I’ve previously posted that one of the books that I’ve been reading lately is Cultural Captives: The Beliefs and Behaviour of American Young Adults by Stephen Cable of Probe Ministries. The book is “a sobering look at the challenges facing evangelical leaders” and is an in-depth examination of multiple surveys on the attitudes, actions, and views of the next generation.
Another section of the book that jumped out to me was a section entitled The Impact of Parents on Spiritual Beliefs in the chapter The Primary Sources of Belief (emphasis mine):
Suzie strongly believed that sex outside of marriage was wrong before God. It had a detrimental effect on the individuals caught up in it and on society which promoted it. However, she felt that many of her friends did not view it in the same way she did. To get along, she never said much about it. What she did not realize was that her children were watching what she said. Even though she had told them she hoped they would remain pure until marriage, they did not hear her standing up for sexual purity among her friends. Without thinking about it, her children relegated sexual purity to a nice ideal but not an important belief for their lives. Suzie was instrumental in establishing their thinking on this topic. Their thinking lined up with what Suzie demonstrated was important even though it did not really line up with what she truly believed.
To what extent have parents’ played a role in shaping the spiritual views of young adults? Is the culture swamping the voice of reason expressed by their parents? Or, are their parents communicating the same mixed up beliefs as professed by their young adult children?
In 2010, we commissioned a survey to help us examine the causes in identifying potential opportunities to change the marked shift in the thinking of young adults away from a consistent biblical worldview. We surveyed over 800 born-again, young adults across America to get an understanding for what they thought about spiritual and cultural issues AND how they felt about their beliefs and actions. One area of questioning was “When you think about how you developed the religious beliefs you hold today, who do you feel had the greatest influence on you?” Did your beliefs come from your family, your friends, your church, your independent studies, your college professors, or others?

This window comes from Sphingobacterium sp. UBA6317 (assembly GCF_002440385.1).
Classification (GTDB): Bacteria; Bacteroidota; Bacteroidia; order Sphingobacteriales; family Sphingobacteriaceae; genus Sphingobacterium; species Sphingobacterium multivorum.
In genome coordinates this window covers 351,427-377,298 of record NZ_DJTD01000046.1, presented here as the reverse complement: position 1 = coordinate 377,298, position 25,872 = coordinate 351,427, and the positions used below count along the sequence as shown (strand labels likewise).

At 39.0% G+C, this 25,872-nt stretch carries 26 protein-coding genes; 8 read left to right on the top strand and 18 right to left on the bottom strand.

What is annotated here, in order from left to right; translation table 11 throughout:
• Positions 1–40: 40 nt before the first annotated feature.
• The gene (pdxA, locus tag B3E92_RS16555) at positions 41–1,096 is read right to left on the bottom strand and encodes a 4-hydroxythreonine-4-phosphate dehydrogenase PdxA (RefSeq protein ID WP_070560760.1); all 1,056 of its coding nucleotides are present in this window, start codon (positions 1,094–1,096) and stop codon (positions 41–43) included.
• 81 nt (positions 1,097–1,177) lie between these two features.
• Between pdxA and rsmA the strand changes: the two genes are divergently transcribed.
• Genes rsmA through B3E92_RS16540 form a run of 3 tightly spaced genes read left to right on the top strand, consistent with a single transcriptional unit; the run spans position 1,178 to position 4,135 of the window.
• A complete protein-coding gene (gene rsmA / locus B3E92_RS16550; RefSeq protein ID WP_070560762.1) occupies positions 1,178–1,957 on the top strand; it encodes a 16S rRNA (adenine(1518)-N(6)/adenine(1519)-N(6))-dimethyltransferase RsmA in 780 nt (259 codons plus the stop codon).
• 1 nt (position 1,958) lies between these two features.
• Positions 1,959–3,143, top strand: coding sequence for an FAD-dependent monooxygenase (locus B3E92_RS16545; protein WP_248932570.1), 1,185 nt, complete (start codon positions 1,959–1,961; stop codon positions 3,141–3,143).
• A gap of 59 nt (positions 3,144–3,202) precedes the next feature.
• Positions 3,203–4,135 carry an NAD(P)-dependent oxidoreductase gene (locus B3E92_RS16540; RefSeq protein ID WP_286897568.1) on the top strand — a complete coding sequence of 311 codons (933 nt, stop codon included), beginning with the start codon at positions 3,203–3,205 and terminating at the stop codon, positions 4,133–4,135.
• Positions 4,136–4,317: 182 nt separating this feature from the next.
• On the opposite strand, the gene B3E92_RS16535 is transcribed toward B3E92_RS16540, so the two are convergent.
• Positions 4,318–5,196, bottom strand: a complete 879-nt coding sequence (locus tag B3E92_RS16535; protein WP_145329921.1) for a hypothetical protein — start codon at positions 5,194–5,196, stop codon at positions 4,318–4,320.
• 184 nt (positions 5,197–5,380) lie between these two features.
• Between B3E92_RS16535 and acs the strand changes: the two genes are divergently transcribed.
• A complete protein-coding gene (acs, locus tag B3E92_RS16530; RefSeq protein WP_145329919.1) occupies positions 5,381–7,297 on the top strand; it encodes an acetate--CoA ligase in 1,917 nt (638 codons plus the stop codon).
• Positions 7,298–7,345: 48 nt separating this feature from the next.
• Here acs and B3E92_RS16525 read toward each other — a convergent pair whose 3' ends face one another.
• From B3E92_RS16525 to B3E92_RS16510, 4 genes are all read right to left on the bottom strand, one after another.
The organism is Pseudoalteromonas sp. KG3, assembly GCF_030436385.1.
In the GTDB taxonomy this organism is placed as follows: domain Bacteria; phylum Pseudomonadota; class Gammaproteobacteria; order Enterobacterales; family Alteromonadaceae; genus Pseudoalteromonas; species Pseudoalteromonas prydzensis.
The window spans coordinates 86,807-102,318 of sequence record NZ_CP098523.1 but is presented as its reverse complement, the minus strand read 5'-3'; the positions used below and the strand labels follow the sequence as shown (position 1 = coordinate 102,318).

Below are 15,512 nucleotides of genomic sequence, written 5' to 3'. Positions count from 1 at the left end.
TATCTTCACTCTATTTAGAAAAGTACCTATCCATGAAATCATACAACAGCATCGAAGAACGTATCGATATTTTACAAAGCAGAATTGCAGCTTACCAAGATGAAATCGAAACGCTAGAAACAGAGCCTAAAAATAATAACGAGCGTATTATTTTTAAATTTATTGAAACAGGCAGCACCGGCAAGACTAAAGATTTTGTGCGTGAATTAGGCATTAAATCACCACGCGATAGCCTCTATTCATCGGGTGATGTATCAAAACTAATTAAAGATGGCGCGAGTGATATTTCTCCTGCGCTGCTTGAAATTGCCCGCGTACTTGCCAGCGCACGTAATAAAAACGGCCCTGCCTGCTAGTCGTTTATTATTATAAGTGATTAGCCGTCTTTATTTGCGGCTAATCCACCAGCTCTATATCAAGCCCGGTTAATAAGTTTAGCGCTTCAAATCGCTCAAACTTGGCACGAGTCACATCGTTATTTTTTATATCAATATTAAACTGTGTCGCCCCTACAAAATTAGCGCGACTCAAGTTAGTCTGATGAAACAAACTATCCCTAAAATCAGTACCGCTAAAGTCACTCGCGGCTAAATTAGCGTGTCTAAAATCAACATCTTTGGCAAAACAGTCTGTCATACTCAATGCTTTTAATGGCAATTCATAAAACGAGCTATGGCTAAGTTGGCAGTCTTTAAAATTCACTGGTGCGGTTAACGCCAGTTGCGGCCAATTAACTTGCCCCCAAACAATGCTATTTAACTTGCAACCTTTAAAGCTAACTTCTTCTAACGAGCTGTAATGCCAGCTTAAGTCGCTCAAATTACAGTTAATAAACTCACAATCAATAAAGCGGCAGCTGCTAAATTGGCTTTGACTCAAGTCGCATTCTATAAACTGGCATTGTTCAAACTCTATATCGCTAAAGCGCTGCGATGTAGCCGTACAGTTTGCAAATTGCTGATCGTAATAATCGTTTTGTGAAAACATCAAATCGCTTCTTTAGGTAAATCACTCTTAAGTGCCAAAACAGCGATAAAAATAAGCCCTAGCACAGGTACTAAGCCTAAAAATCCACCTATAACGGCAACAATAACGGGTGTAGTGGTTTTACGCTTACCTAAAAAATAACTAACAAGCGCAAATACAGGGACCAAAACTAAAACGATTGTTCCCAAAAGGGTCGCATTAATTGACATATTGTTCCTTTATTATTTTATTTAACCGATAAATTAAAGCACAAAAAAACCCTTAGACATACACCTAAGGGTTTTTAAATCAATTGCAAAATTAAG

The answers we received to this question were not shocking but still sobering…Over 65% of the respondants reported that the source that had the greatest influence on their religious beliefs was a family member. With the vast majority of those saying it was parents or grandparents. Over 20% of the respondants pointed to another influential individual such as a pastor, youth leader, or college professor. Only about 11% stated that something less personal such as a youth group or the Bible was the greatest influencer of their religious beliefs. In the chart, Direct Influence refers to things such as “they taught me what to believe” or “they read the Bible to me”. Indirect Influence includes less direct methods such as “encouraged me”, “took me to church” or “showed me love”.
At this point, there is a chart in the book that I will do my best to explain. It breaks down into the 3 categories mentioned above: Childhood Family, Others, Impersonal.
65% of the respondents reported that the source that had the greatest influence on their religious beliefs was a family member. That breaks down into 50% of the respondents reporting a Direct Influence (such as “they taught me what to believe” or “they read the Bible to me”), and 15% reporting an Indirect Influence (such as “encouraged me”, “took me to church” or “showed me love”).